Health & Fitness


This is my absolutely favorite piece of equipment to use at the gym.



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In fact, aside from free weights it is one of the only pieces of equipment I use at the gym. There are so many moves that you can do with it and the different elevations offer versatility to the work your muscles are doing. 

This particular box is THE BOMB! The design offers three different heights, therefore offering a wider variety of moves and difficulty-level that you can execute in your work out. Plus, it feels super sturdy! Sometimes the boxes they have at the gym feel like they’re gonna tip over if I step on it the wrong way :-O And I would be that person in the gym to step on it the wrong way. 

I know, I preach efficiency, but you will not be disappointed with these moves. And when I say full body? I mean it. FULL body moves that will keep you from ever getting bored. Here is a breakdown of each move in this workout PLUS where to take caution in your form and movement. Scroll all the way down for the video!


This is a staple with this piece of equipment. And while it’s a simple move, it’s a great one! It’s a good move to get your heart rate up and to set the tone for your HIIT workout. And because of the different heights of this box, you can vary your difficulty. So if you’re just starting out with high intensity work outs, maybe start on a lower height and work your way up. 

*Also, notice your knees! Do this move in front of a mirror and make sure your knees do NOT collapse inward while you are exploding off of the ground, as you land on the top of the box, or when you land back on the ground. If you do, this indicates that your hip abductors, esp. the gluteus medius are weak and deactivating as you do this move. But most importantly is that this leaves your knees susceptible to injuries because it puts uneccesary pressure on those muscles and joints around your knees.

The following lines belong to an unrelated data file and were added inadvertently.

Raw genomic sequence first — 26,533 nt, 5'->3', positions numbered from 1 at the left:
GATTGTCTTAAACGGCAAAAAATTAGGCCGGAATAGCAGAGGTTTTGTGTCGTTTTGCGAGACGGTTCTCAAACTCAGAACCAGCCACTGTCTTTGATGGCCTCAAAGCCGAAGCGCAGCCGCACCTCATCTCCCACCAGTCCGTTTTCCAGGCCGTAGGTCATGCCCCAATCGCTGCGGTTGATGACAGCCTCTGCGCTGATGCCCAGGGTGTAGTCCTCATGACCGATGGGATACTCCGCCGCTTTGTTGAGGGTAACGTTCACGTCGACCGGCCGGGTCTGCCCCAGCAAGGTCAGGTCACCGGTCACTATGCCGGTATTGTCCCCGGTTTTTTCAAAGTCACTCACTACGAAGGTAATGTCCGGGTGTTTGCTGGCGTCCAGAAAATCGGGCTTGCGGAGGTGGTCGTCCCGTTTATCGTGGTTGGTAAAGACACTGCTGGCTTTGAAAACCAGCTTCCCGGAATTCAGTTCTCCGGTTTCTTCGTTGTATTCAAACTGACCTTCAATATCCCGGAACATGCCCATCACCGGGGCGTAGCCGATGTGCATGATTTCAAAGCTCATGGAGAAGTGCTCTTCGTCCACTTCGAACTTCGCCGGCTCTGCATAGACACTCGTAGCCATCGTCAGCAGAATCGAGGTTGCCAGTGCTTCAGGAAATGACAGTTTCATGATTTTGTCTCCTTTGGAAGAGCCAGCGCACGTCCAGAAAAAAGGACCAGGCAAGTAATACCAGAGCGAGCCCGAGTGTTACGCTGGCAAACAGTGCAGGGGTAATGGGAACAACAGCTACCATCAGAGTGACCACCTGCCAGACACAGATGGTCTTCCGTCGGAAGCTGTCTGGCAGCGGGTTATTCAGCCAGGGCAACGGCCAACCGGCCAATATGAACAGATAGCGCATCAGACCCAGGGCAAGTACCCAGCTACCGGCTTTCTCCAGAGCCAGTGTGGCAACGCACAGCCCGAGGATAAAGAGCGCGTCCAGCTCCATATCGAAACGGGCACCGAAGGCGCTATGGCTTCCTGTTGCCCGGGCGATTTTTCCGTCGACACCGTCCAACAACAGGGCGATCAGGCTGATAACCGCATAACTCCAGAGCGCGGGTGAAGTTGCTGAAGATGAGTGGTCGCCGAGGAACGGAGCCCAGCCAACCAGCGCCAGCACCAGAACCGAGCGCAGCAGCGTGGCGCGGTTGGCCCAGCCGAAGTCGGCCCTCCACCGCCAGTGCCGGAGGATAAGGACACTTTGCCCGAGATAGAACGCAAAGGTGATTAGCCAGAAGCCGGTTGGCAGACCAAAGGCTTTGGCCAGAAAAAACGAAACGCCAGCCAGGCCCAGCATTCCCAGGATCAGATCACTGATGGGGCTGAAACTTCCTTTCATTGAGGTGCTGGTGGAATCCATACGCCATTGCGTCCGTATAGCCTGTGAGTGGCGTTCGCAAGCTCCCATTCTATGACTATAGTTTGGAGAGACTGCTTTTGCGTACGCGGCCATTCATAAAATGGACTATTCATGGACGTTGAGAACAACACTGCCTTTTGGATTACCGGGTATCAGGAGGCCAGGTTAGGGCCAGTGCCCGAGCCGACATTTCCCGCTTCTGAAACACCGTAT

I love both versions of this move (as seen in the video) because while side planks are great, they aren’t the most efficient move to target your side body and obliques. By adding the dumbbell and a bit of movement, it forces those oblique muscles to activate and stabilize the rest of your body. 

*Keep an eye on your top hip. If it opens up too much? Then you are putting pressure on your upper back and stabilizing shoulder. If that top hip leans forward towards the ground, then you are deactivating that stabilizing oblique and side body. Therefore, not getting all that you can out of this move. 


One of the most dreaded moves, I think. A split squat by itself isn’t as terrible, but you add in the elevation of the back leg and you are forcing an isolation on that working front leg. It’s AWESOME 🙂 By adding the hop in the advanced version, you are further emphasizing the work in that front leg by exploding out of it and, with balance, lowering yourself back down to 90 degrees. 

*Your knee is also important in this move! That front knee needs to be directly over your heel. So use the mirror to make sure that knee hasn’t creeped forward creating a smaller angle (both) at your ankle, and your knee. This also puts unnecessary pressure on your knee joints and deactivates your glute and hamstring, so… you’re essentially working less on the muscles you’re targeting with this move. 


I call this the Spider Man crunch. But this is also a great one to get that side body! I like the elevation in  your legs here because it puts a little bit more activation in your center core as well. But make sure those shoulders are right over your hands and you aren’t leaning too far forward. 


This move is amazing! You’ll feel your legs fatigue after a few. Plus, by adding in the opposing high knee you get activation in your core as well. Your core is actually activated during this entire move because of the constant up, down, and reverse motion. But I LOVE the advanced option. It puts the ‘high intensity’ in HIIT and is a great way to evenly work both legs and create a quicker and efficient move.